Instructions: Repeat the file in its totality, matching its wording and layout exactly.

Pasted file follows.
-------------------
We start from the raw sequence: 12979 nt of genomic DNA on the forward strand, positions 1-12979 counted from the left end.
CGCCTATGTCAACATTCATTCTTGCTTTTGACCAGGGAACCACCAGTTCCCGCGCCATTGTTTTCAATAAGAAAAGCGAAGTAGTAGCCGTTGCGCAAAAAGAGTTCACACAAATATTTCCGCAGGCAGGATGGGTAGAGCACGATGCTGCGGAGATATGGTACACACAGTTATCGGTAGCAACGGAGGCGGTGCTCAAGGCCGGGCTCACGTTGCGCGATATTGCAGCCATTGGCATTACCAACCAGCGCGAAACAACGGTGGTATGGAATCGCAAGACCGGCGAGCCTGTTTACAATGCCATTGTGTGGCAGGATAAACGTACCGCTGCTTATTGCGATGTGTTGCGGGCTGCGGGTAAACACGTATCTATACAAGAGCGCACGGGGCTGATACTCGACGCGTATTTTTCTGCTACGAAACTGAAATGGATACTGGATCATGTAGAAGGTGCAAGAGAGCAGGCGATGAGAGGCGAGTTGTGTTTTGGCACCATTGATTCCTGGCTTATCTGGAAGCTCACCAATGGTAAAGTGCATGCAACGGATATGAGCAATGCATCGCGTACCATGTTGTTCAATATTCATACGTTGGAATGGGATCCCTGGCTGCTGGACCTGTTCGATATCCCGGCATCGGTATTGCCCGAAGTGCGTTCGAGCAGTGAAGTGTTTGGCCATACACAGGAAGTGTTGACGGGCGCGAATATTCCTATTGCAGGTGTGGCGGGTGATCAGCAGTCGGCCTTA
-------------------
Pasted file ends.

We start from the raw sequence: 12979 nt of genomic DNA on the forward strand, positions 1-12979 counted from the left end.
CGCCTATGTCAACATTCATTCTTGCTTTTGACCAGGGAACCACCAGTTCCCGCGCCATTGTTTTCAATAAGAAAAGCGAAGTAGTAGCCGTTGCGCAAAAAGAGTTCACACAAATATTTCCGCAGGCAGGATGGGTAGAGCACGATGCTGCGGAGATATGGTACACACAGTTATCGGTAGCAACGGAGGCGGTGCTCAAGGCCGGGCTCACGTTGCGCGATATTGCAGCCATTGGCATTACCAACCAGCGCGAAACAACGGTGGTATGGAATCGCAAGACCGGCGAGCCTGTTTACAATGCCATTGTGTGGCAGGATAAACGTACCGCTGCTTATTGCGATGTGTTGCGGGCTGCGGGTAAACACGTATCTATACAAGAGCGCACGGGGCTGATACTCGACGCGTATTTTTCTGCTACGAAACTGAAATGGATACTGGATCATGTAGAAGGTGCAAGAGAGCAGGCGATGAGAGGCGAGTTGTGTTTTGGCACCATTGATTCCTGGCTTATCTGGAAGCTCACCAATGGTAAAGTGCATGCAACGGATATGAGCAATGCATCGCGTACCATGTTGTTCAATATTCATACGTTGGAATGGGATCCCTGGCTGCTGGACCTGTTCGATATCCCGGCATCGGTATTGCCCGAAGTGCGTTCGAGCAGTGAAGTGTTTGGCCATACACAGGAAGTGTTGACGGGCGCGAATATTCCTATTGCAGGTGTGGCGGGTGATCAGCAGTCGGCCTTA